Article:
Saturday, April 30, 2011

Mambo for Cake

Someone who co-admins this blog recently had a birthday and his girlfriend concocted the above cake (based, of course, on this.) The (edible) elements were commissioned from a designer on Etsy and meticulously assembled by wondergal Beth Sorrentino on a chocolate cake she baked. The cake was presented to the surprised Flora archivist at Café Frida in New York. After dozens of cameras (including that of Otis Fodder, above) documented the delicacy, it was summarily disassembled with knives and forks.

Beth confides: although the original RCA Victor album was a 12" LP, the cake replicates the rare (in fact, never seen) 10" version.

Tuesday, April 26, 2011

Rowayton Creature Tableau (new print)

Our latest Jim Flora limited edition fine art print launches today. We've dubbed the untitled, undated black and white work Rowayton Creature Tableau because of the strange figures populating the streets of this seaside Connecticut village (the artist's adopted hometown). The previously uncirculated and unpublished pen & ink with watercolor drawing was discovered in the artist's collection. We've analyzed the technique and determined that it reflects the 1970s style of caricature commonly found in Flora's children's books of that decade.

Flora lived in Rowayton from the mid-1940s to his death in 1998. Over the years he rendered scenes from the town dozens of times (see our recently released Bell Island at Night print) in a variety of media. The creature tableau is one of his more playful portraits of the town.

Rowayton Creature Tableau has been issued in a numbered, limited edition of 25 prints at a price of $150 (+s/h) each. Prices will increase as the edition sells down.

Monday, April 25, 2011

Leonardo, Lorenzo and Verrocchio

Pen & ink, 1992, discovered in sketchpad. Like most Flora works of the 1990s, this cityscape has never been published or publicly viewed.

Friday, April 22, 2011

Meeting of the Clan (part 1)

Detail of large-scale illustration for "A Meeting of the Clan at a State Park," article in New York Times, October 14, 1956. This detail, reproduced (with the full illustration) in our second anthology, The Curiously Sinister Art of Jim Flora, is from a rejected version of the assignment found in the Flora family archives. The published version has similar elements, but repositioned.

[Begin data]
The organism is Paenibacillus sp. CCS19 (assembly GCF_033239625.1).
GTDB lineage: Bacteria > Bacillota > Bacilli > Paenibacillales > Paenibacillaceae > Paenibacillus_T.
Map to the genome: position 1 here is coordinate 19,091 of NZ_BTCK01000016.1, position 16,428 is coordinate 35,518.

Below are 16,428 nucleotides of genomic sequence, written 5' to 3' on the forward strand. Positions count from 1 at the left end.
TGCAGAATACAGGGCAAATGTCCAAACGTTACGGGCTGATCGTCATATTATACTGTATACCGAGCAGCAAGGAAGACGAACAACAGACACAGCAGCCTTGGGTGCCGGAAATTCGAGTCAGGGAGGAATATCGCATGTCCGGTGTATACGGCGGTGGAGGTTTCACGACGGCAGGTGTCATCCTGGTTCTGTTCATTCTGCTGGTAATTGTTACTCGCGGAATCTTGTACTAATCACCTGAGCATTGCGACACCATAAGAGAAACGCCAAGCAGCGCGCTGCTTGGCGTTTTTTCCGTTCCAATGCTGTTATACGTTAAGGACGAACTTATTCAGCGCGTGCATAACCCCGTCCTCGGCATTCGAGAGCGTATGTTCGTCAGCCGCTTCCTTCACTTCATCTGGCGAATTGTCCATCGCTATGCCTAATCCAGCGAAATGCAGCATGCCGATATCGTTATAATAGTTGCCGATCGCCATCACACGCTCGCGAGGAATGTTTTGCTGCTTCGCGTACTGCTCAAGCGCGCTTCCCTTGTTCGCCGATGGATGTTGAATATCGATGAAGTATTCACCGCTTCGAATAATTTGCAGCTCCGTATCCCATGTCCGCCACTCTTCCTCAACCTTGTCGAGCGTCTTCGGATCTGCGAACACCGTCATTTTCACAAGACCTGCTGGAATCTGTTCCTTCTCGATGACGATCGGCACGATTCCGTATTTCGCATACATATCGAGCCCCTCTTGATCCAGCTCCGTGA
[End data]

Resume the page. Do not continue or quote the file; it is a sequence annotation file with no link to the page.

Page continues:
Tuesday, April 19, 2011

The Duke and Harry Carney

Previously uncirculated pen and ink from sketchbook, 1995.

From the 1920s to his death in 1974, Duke Ellington saw musicians come and go. Saxophonist/clarinetist Harry Carney (b. Boston, 1910) devoted 46 years to performing and recording with the maestro. The trusty sideman occasionally conducted the orchestra in Duke's absence.

After Ellington's death, Carney was quoted as saying, "This is the worst day of my life. Without Duke I have nothing to live for." Four months later, Carney passed away.

Flora was an admitted "jazz hound." He sketched, drew, painted and illustrated jazz musicians and scenes sporadically throughout his career, often as commercial assignments. However, in the final decade of his life, the retired artist devoted a considerable amount of creative energy drawing and painting portraits of musicians he admired from the 1920s through the 1960s. Scores—perhaps hundreds—of such works are in the Flora archives; most have never been publicly viewed.

We're in the preliminary stages of a Flora jazz exhibition for 2012. Details as plans develop.

Saturday, April 16, 2011

Charlie's Egg

Tempera on heavy stock (actually, painted on the reverse of an oversized 1943 Columbia Records convention program; clean paper was rationed and scarce during World War II). The previously uncirculated and largely unseen work was first published in our third anthology, The Sweetly Diabolic Art of Jim Flora. We issued a limited edition fine art print of the work in 2009.

The identity of Charlie remains unknown.

Wednesday, April 13, 2011